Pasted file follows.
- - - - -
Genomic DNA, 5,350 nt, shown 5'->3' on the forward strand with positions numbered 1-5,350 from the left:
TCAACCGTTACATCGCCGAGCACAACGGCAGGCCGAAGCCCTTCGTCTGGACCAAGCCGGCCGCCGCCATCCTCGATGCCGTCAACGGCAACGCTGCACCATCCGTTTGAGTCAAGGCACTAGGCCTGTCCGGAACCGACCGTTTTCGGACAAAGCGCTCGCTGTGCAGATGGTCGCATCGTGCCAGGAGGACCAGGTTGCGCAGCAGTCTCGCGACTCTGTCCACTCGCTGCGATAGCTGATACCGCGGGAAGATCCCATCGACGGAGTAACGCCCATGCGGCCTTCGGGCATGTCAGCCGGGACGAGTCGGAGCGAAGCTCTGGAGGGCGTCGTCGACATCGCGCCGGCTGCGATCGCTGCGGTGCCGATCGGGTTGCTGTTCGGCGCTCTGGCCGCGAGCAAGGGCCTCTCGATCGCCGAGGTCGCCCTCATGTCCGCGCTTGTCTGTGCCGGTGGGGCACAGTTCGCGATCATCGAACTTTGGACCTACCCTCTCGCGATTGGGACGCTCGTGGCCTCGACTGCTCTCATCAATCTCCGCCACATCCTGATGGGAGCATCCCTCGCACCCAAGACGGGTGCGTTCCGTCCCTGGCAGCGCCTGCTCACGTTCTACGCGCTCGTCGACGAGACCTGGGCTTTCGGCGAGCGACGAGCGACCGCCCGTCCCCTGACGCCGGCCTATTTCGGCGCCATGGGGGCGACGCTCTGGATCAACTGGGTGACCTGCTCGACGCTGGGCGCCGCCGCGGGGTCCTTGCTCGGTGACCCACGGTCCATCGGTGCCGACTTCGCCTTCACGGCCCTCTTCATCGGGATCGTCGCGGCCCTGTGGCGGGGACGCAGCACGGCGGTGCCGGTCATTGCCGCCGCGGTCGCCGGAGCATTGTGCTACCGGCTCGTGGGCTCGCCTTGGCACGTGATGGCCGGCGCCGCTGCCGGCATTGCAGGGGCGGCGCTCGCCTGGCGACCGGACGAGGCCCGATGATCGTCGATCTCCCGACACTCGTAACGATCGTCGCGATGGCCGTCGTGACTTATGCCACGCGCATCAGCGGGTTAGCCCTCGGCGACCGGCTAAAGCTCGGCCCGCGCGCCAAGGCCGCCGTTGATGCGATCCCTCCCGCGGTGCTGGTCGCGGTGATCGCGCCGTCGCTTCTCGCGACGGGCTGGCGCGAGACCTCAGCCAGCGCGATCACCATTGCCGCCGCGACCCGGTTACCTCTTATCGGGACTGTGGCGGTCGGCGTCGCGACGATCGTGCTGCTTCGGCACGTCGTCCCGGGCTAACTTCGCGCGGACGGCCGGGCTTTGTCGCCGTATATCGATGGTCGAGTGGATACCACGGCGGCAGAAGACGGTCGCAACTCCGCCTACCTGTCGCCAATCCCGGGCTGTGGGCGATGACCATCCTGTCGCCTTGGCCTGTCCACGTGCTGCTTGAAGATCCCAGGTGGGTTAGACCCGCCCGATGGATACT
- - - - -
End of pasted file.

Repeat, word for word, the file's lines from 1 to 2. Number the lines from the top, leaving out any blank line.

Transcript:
Genomic DNA, 5,350 nt, shown 5'->3' on the forward strand with positions numbered 1-5,350 from the left:
TCAACCGTTACATCGCCGAGCACAACGGCAGGCCGAAGCCCTTCGTCTGGACCAAGCCGGCCGCCGCCATCCTCGATGCCGTCAACGGCAACGCTGCACCATCCGTTTGAGTCAAGGCACTAGGCCTGTCCGGAACCGACCGTTTTCGGACAAAGCGCTCGCTGTGCAGATGGTCGCATCGTGCCAGGAGGACCAGGTTGCGCAGCAGTCTCGCGACTCTGTCCACTCGCTGCGATAGCTGATACCGCGGGAAGATCCCATCGACGGAGTAACGCCCATGCGGCCTTCGGGCATGTCAGCCGGGACGAGTCGGAGCGAAGCTCTGGAGGGCGTCGTCGACATCGCGCCGGCTGCGATCGCTGCGGTGCCGATCGGGTTGCTGTTCGGCGCTCTGGCCGCGAGCAAGGGCCTCTCGATCGCCGAGGTCGCCCTCATGTCCGCGCTTGTCTGTGCCGGTGGGGCACAGTTCGCGATCATCGAACTTTGGACCTACCCTCTCGCGATTGGGACGCTCGTGGCCTCGACTGCTCTCATCAATCTCCGCCACATCCTGATGGGAGCATCCCTCGCACCCAAGACGGGTGCGTTCCGTCCCTGGCAGCGCCTGCTCACGTTCTACGCGCTCGTCGACGAGACCTGGGCTTTCGGCGAGCGACGAGCGACCGCCCGTCCCCTGACGCCGGCCTATTTCGGCGCCATGGGGGCGACGCTCTGGATCAACTGGGTGACCTGCTCGACGCTGGGCGCCGCCGCGGGGTCCTTGCTCGGTGACCCACGGTCCATCGGTGCCGACTTCGCCTTCACGGCCCTCTTCATCGGGATCGTCGCGGCCCTGTGGCGGGGACGCAGCACGGCGGTGCCGGTCATTGCCGCCGCGGTCGCCGGAGCATTGTGCTACCGGCTCGTGGGCTCGCCTTGGCACGTGATGGCCGGCGCCGCTGCCGGCATTGCAGGGGCGGCGCTCGCCTGGCGACCGGACGAGGCCCGATGATCGTCGATCTCCCGACACTCGTAACGATCGTCGCGATGGCCGTCGTGACTTATGCCACGCGCATCAGCGGGTTAGCCCTCGGCGACCGGCTAAAGCTCGGCCCGCGCGCCAAGGCCGCCGTTGATGCGATCCCTCCCGCGGTGCTGGTCGCGGTGATCGCGCCGTCGCTTCTCGCGACGGGCTGGCGCGAGACCTCAGCCAGCGCGATCACCATTGCCGCCGCGACCCGGTTACCTCTTATCGGGACTGTGGCGGTCGGCGTCGCGACGATCGTGCTGCTTCGGCACGTCGTCCCGGGCTAACTTCGCGCGGACGGCCGGGCTTTGTCGCCGTATATCGATGGTCGAGTGGATACCACGGCGGCAGAAGACGGTCGCAACTCCGCCTACCTGTCGCCAATCCCGGGCTGTGGGCGATGACCATCCTGTCGCCTTGGCCTGTCCACGTGCTGCTTGAAGATCCCAGGTGGGTTAGACCCGCCCGATGGATACT